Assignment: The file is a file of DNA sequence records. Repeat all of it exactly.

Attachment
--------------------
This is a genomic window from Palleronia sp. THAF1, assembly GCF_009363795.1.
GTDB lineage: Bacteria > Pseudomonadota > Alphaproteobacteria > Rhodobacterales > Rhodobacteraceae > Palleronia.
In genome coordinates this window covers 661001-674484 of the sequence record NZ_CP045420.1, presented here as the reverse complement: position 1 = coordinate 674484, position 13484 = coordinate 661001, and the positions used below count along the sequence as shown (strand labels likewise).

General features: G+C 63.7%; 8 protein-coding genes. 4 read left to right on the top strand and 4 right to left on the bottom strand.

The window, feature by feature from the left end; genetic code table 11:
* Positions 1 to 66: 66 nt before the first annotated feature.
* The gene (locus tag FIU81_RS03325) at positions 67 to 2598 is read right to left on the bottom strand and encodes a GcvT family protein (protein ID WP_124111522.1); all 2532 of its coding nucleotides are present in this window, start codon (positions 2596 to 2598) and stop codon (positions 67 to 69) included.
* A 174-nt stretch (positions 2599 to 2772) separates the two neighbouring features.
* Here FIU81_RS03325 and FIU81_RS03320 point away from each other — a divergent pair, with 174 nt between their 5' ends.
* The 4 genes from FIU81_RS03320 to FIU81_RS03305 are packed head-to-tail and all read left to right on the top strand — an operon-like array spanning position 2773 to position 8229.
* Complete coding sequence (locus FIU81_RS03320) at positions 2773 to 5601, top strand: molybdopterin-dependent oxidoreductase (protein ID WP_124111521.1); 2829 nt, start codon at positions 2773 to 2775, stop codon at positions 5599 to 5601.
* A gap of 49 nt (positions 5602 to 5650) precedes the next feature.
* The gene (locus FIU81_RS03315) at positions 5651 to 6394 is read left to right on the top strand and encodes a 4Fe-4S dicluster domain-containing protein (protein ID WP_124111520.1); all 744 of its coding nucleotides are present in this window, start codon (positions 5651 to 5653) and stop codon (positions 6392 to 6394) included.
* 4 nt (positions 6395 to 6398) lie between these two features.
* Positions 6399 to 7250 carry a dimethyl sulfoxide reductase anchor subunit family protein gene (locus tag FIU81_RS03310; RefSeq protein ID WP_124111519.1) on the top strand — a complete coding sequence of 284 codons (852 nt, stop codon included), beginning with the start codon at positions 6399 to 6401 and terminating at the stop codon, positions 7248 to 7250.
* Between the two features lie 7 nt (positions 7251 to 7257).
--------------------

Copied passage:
This is a genomic window from Palleronia sp. THAF1, assembly GCF_009363795.1.
GTDB lineage: Bacteria > Pseudomonadota > Alphaproteobacteria > Rhodobacterales > Rhodobacteraceae > Palleronia.
In genome coordinates this window covers 661001-674484 of the sequence record NZ_CP045420.1, presented here as the reverse complement: position 1 = coordinate 674484, position 13484 = coordinate 661001, and the positions used below count along the sequence as shown (strand labels likewise).

General features: G+C 63.7%; 8 protein-coding genes. 4 read left to right on the top strand and 4 right to left on the bottom strand.

The window, feature by feature from the left end; genetic code table 11:
* Positions 1 to 66: 66 nt before the first annotated feature.
* The gene (locus tag FIU81_RS03325) at positions 67 to 2598 is read right to left on the bottom strand and encodes a GcvT family protein (protein ID WP_124111522.1); all 2532 of its coding nucleotides are present in this window, start codon (positions 2596 to 2598) and stop codon (positions 67 to 69) included.
* A 174-nt stretch (positions 2599 to 2772) separates the two neighbouring features.
* Here FIU81_RS03325 and FIU81_RS03320 point away from each other — a divergent pair, with 174 nt between their 5' ends.
* The 4 genes from FIU81_RS03320 to FIU81_RS03305 are packed head-to-tail and all read left to right on the top strand — an operon-like array spanning position 2773 to position 8229.
* Complete coding sequence (locus FIU81_RS03320) at positions 2773 to 5601, top strand: molybdopterin-dependent oxidoreductase (protein ID WP_124111521.1); 2829 nt, start codon at positions 2773 to 2775, stop codon at positions 5599 to 5601.
* A gap of 49 nt (positions 5602 to 5650) precedes the next feature.
* The gene (locus FIU81_RS03315) at positions 5651 to 6394 is read left to right on the top strand and encodes a 4Fe-4S dicluster domain-containing protein (protein ID WP_124111520.1); all 744 of its coding nucleotides are present in this window, start codon (positions 5651 to 5653) and stop codon (positions 6392 to 6394) included.
* 4 nt (positions 6395 to 6398) lie between these two features.
* Positions 6399 to 7250 carry a dimethyl sulfoxide reductase anchor subunit family protein gene (locus tag FIU81_RS03310; RefSeq protein ID WP_124111519.1) on the top strand — a complete coding sequence of 284 codons (852 nt, stop codon included), beginning with the start codon at positions 6399 to 6401 and terminating at the stop codon, positions 7248 to 7250.
* Between the two features lie 7 nt (positions 7251 to 7257).